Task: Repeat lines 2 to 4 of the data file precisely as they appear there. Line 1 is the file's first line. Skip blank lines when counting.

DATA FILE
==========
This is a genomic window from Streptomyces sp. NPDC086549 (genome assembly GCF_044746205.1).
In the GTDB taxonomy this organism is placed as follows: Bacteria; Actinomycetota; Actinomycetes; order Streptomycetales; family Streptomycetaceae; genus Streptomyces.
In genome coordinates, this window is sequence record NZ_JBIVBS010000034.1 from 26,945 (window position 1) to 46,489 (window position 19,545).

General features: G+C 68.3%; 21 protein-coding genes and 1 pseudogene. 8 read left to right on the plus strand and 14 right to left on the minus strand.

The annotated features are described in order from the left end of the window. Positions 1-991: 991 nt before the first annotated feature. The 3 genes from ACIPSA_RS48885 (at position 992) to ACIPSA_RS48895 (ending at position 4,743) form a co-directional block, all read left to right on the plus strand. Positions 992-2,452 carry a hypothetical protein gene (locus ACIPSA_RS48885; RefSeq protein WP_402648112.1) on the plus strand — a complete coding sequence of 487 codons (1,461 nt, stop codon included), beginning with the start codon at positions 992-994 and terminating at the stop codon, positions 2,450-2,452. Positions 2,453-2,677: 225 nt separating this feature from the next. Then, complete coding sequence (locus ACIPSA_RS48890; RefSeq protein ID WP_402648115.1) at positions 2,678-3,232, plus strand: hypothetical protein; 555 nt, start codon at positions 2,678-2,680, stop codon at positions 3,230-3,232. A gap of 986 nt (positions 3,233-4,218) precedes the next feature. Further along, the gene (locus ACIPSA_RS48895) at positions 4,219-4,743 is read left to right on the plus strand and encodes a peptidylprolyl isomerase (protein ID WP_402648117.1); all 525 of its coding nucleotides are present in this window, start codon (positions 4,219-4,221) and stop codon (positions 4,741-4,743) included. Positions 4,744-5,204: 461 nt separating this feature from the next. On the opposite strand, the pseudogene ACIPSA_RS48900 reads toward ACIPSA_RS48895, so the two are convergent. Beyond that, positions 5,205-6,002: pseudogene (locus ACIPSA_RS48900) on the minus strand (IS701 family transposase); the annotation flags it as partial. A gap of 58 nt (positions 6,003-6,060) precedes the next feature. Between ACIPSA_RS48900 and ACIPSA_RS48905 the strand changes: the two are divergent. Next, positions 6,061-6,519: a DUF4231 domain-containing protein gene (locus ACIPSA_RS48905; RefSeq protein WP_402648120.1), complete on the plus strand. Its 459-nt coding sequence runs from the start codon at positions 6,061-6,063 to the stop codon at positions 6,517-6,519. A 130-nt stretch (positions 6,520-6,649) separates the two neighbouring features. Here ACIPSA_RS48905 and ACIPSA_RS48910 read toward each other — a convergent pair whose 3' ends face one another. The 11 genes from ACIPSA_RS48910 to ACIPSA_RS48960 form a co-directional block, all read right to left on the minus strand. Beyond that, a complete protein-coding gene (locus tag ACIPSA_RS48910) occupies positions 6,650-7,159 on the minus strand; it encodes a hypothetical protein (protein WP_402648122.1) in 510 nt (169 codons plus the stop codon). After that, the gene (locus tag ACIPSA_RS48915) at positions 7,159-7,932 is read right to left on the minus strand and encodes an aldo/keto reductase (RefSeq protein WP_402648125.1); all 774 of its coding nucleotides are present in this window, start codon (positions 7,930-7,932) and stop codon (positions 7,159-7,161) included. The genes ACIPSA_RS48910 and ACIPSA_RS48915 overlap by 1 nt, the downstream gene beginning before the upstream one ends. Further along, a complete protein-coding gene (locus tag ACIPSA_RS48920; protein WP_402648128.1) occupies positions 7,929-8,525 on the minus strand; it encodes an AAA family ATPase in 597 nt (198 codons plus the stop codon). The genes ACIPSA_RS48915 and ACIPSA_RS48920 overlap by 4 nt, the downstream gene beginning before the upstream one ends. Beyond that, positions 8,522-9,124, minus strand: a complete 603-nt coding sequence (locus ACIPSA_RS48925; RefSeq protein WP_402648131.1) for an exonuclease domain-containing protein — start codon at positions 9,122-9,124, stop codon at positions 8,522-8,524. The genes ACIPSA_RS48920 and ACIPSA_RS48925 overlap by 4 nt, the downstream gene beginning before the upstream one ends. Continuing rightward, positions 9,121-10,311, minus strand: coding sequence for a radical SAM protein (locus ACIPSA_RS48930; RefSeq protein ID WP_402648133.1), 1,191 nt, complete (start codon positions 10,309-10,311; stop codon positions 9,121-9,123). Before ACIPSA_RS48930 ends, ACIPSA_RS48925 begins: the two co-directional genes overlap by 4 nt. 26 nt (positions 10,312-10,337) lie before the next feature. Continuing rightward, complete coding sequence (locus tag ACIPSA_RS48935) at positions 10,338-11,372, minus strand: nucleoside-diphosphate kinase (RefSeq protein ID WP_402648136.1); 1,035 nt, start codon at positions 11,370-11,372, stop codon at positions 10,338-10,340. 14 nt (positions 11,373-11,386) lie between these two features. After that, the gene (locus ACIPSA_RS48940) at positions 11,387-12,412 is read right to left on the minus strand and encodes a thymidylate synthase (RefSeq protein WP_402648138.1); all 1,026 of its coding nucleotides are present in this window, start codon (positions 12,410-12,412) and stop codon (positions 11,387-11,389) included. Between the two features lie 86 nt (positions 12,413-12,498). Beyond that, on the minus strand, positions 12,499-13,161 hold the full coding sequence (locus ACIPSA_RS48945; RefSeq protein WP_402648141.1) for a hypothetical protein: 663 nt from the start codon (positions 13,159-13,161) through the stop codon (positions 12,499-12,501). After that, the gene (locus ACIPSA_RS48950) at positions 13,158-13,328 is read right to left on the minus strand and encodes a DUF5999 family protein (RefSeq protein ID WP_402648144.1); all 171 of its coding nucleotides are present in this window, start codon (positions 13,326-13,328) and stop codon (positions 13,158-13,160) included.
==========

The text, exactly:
In the GTDB taxonomy this organism is placed as follows: Bacteria; Actinomycetota; Actinomycetes; order Streptomycetales; family Streptomycetaceae; genus Streptomyces.
In genome coordinates, this window is sequence record NZ_JBIVBS010000034.1 from 26,945 (window position 1) to 46,489 (window position 19,545).

General features: G+C 68.3%; 21 protein-coding genes and 1 pseudogene. 8 read left to right on the plus strand and 14 right to left on the minus strand.